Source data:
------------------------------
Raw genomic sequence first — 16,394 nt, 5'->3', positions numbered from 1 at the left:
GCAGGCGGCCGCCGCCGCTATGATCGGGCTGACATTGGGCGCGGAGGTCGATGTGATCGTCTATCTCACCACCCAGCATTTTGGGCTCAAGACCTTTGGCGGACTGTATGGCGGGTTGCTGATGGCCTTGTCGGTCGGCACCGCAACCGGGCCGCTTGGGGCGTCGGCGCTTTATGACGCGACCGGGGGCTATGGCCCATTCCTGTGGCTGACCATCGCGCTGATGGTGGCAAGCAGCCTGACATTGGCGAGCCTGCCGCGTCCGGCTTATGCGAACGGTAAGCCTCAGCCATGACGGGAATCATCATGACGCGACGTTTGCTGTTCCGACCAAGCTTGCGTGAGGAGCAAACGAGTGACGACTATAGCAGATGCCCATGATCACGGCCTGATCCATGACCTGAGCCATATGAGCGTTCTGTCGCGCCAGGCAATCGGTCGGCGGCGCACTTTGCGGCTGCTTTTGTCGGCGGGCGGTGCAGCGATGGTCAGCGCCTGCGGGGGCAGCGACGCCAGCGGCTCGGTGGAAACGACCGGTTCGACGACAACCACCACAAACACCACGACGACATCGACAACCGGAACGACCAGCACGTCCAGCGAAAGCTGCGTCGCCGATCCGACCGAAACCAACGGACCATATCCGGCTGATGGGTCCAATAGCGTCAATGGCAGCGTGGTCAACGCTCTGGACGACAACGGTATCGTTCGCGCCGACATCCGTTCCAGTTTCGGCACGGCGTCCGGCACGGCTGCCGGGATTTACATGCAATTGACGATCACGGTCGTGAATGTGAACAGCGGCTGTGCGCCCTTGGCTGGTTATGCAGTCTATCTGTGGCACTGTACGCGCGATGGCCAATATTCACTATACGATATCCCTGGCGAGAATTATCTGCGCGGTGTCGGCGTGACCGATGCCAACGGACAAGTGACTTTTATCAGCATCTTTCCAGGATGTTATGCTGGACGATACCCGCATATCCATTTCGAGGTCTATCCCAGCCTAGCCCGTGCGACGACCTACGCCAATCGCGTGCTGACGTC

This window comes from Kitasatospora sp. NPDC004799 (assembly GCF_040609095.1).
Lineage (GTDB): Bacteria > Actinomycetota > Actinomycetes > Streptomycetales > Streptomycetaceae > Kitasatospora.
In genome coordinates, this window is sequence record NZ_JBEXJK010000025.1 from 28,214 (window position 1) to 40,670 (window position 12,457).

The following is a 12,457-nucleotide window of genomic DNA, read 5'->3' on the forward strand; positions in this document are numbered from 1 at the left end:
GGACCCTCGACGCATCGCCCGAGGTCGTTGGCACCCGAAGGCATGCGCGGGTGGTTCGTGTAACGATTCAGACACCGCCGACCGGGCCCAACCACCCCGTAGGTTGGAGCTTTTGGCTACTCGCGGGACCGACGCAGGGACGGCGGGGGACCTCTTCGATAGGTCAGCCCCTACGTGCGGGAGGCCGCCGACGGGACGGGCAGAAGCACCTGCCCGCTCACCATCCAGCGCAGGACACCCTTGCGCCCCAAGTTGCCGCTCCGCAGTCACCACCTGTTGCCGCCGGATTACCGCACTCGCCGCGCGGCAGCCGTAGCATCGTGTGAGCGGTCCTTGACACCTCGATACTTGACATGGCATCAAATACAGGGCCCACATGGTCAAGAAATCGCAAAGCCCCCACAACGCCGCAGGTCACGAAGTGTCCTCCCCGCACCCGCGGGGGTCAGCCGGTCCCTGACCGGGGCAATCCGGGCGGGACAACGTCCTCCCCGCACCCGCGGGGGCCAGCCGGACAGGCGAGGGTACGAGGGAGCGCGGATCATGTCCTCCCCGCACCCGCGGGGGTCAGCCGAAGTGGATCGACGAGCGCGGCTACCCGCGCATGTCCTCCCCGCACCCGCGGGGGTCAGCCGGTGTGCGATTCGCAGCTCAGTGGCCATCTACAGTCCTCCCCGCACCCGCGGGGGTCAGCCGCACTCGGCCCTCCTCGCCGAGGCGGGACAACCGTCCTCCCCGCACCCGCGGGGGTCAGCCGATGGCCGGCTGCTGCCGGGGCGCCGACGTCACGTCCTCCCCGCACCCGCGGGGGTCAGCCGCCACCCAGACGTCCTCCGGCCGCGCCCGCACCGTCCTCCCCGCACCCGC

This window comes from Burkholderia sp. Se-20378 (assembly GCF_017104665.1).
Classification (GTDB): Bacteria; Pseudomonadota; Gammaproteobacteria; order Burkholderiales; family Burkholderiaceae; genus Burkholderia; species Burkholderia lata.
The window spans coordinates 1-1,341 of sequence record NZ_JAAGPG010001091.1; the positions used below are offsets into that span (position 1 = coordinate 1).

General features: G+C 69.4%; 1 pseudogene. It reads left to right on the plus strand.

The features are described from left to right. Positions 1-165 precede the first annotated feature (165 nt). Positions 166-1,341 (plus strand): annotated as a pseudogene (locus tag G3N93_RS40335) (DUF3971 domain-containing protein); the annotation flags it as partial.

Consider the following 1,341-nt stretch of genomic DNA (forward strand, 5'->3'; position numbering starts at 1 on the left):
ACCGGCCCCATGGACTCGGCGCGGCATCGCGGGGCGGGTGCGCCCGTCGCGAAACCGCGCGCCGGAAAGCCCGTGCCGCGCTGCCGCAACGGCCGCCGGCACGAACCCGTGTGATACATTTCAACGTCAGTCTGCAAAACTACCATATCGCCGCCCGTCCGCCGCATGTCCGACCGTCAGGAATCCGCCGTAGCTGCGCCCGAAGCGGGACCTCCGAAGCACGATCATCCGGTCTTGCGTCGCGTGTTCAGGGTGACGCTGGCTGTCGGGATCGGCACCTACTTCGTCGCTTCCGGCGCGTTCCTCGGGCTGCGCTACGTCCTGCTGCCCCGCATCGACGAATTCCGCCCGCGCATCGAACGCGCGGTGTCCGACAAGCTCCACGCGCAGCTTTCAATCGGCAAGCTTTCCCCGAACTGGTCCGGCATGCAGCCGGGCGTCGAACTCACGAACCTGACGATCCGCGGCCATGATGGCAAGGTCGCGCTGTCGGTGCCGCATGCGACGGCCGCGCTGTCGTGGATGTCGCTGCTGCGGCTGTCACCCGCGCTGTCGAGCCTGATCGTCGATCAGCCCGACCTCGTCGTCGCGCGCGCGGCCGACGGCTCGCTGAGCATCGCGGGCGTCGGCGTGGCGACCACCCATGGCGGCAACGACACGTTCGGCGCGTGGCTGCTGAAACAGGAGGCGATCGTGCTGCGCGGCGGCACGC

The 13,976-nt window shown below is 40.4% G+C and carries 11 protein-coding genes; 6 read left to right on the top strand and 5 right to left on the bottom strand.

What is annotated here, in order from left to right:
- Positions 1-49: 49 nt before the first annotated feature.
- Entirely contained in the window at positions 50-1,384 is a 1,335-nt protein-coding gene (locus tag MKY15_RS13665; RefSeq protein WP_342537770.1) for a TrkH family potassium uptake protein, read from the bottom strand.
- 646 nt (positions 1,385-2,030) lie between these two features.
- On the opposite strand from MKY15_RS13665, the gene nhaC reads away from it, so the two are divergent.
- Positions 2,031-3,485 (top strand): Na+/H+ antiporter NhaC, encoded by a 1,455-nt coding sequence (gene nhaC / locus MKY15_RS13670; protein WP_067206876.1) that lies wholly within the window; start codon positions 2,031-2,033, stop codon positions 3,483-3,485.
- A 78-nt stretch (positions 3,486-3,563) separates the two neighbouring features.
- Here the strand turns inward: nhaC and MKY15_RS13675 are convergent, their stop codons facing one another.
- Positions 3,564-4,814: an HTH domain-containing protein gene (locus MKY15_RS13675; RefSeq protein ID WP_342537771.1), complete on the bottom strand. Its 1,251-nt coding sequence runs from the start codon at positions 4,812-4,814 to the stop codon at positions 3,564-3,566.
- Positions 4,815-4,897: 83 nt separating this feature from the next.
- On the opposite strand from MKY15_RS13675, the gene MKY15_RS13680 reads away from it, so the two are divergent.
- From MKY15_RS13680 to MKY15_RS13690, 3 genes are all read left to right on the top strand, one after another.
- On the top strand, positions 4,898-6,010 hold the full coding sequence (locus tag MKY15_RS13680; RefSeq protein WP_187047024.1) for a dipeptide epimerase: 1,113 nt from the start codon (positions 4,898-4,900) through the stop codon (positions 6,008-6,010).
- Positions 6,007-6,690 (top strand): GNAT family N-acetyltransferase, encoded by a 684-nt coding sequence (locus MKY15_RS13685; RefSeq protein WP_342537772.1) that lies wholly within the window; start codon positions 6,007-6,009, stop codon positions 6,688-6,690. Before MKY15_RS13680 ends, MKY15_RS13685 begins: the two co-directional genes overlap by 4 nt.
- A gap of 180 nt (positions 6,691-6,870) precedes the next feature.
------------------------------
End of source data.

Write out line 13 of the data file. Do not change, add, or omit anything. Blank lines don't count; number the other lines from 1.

Consider the following 1,341-nt stretch of genomic DNA (forward strand, 5'->3'; position numbering starts at 1 on the left):